Hello and thank you to the AFR for the opportunity to talk today about how we can tap into the rich resource that is Australian university research. I start by acknowledging the traditional owners of the land wherever you are.
I arrived in Australia from the UK in 2015 and feel privileged to now be a citizen of this great country. But I have been puzzled and troubled by the way Australia underestimates the value of its universities.
The extraordinary achievements and disproportionate impact of Australian universities was one of the main reasons I moved across the world to UNSW. Yet there’s a lack of awareness here of the far-reaching social and economic impact of universities and their research – and their incredible potential.
We have in them a unique national asset – not a burden, as some sections of Australian politics and media have us believe. The next decade – finding a path out of crisis – should be when that asset is fully realised.
The Go8 recently published a report “Enabling Australia’s Economic Recovery – through supporting research excellence”. The report made three recommendations.
Recommendations one and three: ‘Supporting excellent research at scale’ and ‘Transparent full costing of research’ – have my strong support, but the recommendation I want to highlight today is number two:
Sustainable translation and research infrastructure funding across national economic priority areas.
I cannot stress enough how crucial that recommendation is in helping answer our immediate and long-term challenges: a point recognised by our industry partners, including Business Council of Australia, and increasingly by government.
To inject a continuous flow of commercial and economic output into the national recovery, we have to drive the virtuous cycle of discovery, translation, application and commercialisation. Fortunately, we are strong in some aspects of this cycle.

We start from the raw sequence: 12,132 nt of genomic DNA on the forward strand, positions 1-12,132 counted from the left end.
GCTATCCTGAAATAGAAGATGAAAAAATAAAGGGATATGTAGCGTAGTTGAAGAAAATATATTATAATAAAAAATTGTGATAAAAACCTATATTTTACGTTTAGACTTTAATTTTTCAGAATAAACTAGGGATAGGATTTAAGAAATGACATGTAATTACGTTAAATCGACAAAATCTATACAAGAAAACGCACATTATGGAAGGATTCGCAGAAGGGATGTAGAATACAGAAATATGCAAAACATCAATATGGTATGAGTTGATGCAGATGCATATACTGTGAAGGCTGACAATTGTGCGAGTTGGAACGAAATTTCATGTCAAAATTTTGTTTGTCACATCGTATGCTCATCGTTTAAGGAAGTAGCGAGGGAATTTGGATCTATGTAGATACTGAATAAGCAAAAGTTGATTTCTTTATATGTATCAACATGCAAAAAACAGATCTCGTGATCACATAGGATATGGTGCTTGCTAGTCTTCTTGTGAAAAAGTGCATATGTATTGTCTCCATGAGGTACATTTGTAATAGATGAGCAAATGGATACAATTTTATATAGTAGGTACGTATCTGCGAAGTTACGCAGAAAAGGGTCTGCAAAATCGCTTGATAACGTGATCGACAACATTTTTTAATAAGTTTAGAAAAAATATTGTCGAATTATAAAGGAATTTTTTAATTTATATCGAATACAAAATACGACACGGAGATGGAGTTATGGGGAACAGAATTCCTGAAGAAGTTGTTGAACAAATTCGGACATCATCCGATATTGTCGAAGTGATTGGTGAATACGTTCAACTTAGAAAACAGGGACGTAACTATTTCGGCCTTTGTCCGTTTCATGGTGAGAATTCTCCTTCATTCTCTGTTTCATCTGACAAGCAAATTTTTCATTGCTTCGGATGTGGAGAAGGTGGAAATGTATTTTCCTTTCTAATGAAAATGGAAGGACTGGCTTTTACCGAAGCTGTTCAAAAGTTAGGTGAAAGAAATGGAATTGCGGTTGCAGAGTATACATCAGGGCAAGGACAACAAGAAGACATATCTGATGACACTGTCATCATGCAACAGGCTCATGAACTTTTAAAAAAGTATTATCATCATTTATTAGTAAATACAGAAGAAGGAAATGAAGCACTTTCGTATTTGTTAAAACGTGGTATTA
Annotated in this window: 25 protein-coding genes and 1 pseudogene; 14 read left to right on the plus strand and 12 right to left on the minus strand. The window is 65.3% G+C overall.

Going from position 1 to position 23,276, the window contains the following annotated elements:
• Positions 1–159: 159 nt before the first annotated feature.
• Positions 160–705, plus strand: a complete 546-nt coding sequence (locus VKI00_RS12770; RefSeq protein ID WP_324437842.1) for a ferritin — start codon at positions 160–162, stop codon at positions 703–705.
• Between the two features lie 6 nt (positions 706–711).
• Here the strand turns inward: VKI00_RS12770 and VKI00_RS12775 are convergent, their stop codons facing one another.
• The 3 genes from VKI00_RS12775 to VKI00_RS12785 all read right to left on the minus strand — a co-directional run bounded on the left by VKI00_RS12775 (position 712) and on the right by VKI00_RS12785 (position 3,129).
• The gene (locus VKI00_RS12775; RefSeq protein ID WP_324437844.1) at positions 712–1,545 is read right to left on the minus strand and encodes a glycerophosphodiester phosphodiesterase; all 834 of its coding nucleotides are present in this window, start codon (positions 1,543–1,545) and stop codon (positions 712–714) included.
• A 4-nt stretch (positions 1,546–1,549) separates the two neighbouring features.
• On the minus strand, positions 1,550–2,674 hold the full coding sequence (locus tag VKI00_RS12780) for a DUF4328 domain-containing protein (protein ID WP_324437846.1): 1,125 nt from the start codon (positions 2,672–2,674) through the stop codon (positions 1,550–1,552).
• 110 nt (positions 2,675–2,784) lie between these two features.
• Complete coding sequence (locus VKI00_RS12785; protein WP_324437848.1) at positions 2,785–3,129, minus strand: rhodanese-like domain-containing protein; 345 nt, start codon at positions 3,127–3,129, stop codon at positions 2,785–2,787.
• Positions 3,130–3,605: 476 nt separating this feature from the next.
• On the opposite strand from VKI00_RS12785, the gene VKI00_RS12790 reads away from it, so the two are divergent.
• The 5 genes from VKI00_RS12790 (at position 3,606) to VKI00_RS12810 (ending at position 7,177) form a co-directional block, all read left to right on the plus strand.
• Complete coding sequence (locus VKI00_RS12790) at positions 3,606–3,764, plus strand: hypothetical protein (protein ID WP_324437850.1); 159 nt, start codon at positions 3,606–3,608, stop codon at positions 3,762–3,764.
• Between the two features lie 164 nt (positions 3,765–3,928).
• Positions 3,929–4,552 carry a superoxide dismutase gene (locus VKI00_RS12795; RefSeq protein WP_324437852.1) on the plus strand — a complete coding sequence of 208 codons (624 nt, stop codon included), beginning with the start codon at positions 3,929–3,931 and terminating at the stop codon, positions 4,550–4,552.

Global rankings are a measure of our research discovery output and excellence. Australia, with just 0.3% of the world’s population, has seven per cent of the top 100 universities and 4.7% of research citations. Per capita, we have more universities in the global top 200 than any other country with a population of over 20 million, ahead of the US, UK, China, Germany and Japan. On that metric, Australia leads the world and is a powerhouse of invention and discovery.
At the other end of the cycle, commercialisation, Australia has another strength, in the scale of our economy and the robustness of business and industry. We are close behind the US in GDP per capita, but our track record in connecting the discovery and commercialisation ends of the spectrum through translational and applied research is poor.
Part of this is to do with cultural issues and incentives. Our academics are incentivised and rewarded for world-beating discovery and not adequately for translation and commercialisation. And our economy is not structured with incentives to bridge the gap.
The Harvard Growth Labs' index of economic complexity and diversity is revealing. It shows that for economic complexity we are 87th globally, way behind most other OECD nations and sitting between Mali, Cambodia and Zambia. That means we have limited capacity to commercialise high-tech discoveries in engineering, science, design and health.
This is compounded by our failure to invest, as a nation, in R&D, which sits at just 1.7% as a proportion of GDP compared to the OECD average of 2.4%. Our competitors like China, the US, Germany and Japan sit at 2.1, 2.8, 3.3 and 3.3% respectively.
To match the OECD average would require an additional national investment of AUD $13 billion pa. To match Germany, Australia would need to double its R&D spend to over $60 billion per annum. The necessity to drive our economy out of the COVID-19 crisis means we cannot afford to ignore the opportunity waiting to turn a rich portfolio of discovery science into greater economic benefit for Australia.
A classic example of opportunity missed by not getting the research pipeline right is the manufacture of solar cells, sales of which are predicted to exceed US $1 trillion by 2040. World-leading UNSW technology developed in recent decades is still in 50% of all solar cells worldwide yet, in 2001, no Australian investor could be found, and the production of the cells went offshore – as did significant economic benefit for Australia.
UNSW is now leading research in hydrogen for energy transition which will support Australia’s vision to become a major player in the global hydrogen market, and we are collaborating on next generation batteries that are low cost, safe and have high energy and power densities.
We cannot afford to forgo the commercial gains of such brilliant university research again. We need a major initiative to achieve much greater integration between the sectors and to bridge the gap between discovery and commercialisation.